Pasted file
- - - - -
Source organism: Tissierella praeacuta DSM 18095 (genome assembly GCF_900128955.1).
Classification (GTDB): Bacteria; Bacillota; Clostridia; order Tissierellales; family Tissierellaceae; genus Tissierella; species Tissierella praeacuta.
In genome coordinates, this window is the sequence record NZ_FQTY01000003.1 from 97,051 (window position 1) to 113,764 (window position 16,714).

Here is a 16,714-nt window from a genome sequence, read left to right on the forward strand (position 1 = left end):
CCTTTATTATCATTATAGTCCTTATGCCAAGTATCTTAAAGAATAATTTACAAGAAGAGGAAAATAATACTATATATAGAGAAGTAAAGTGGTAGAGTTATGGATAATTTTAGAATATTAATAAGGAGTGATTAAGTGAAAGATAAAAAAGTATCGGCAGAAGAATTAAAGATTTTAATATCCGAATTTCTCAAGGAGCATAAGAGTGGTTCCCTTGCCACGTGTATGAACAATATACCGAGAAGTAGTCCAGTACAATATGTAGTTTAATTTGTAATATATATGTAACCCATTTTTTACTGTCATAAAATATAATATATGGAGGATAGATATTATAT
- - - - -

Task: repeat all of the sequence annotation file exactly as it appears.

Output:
Source organism: Tissierella praeacuta DSM 18095 (genome assembly GCF_900128955.1).
Classification (GTDB): Bacteria; Bacillota; Clostridia; order Tissierellales; family Tissierellaceae; genus Tissierella; species Tissierella praeacuta.
In genome coordinates, this window is the sequence record NZ_FQTY01000003.1 from 97,051 (window position 1) to 113,764 (window position 16,714).

Here is a 16,714-nt window from a genome sequence, read left to right on the forward strand (position 1 = left end):
CCTTTATTATCATTATAGTCCTTATGCCAAGTATCTTAAAGAATAATTTACAAGAAGAGGAAAATAATACTATATATAGAGAAGTAAAGTGGTAGAGTTATGGATAATTTTAGAATATTAATAAGGAGTGATTAAGTGAAAGATAAAAAAGTATCGGCAGAAGAATTAAAGATTTTAATATCCGAATTTCTCAAGGAGCATAAGAGTGGTTCCCTTGCCACGTGTATGAACAATATACCGAGAAGTAGTCCAGTACAATATGTAGTTTAATTTGTAATATATATGTAACCCATTTTTTACTGTCATAAAATATAATATATGGAGGATAGATATTATAT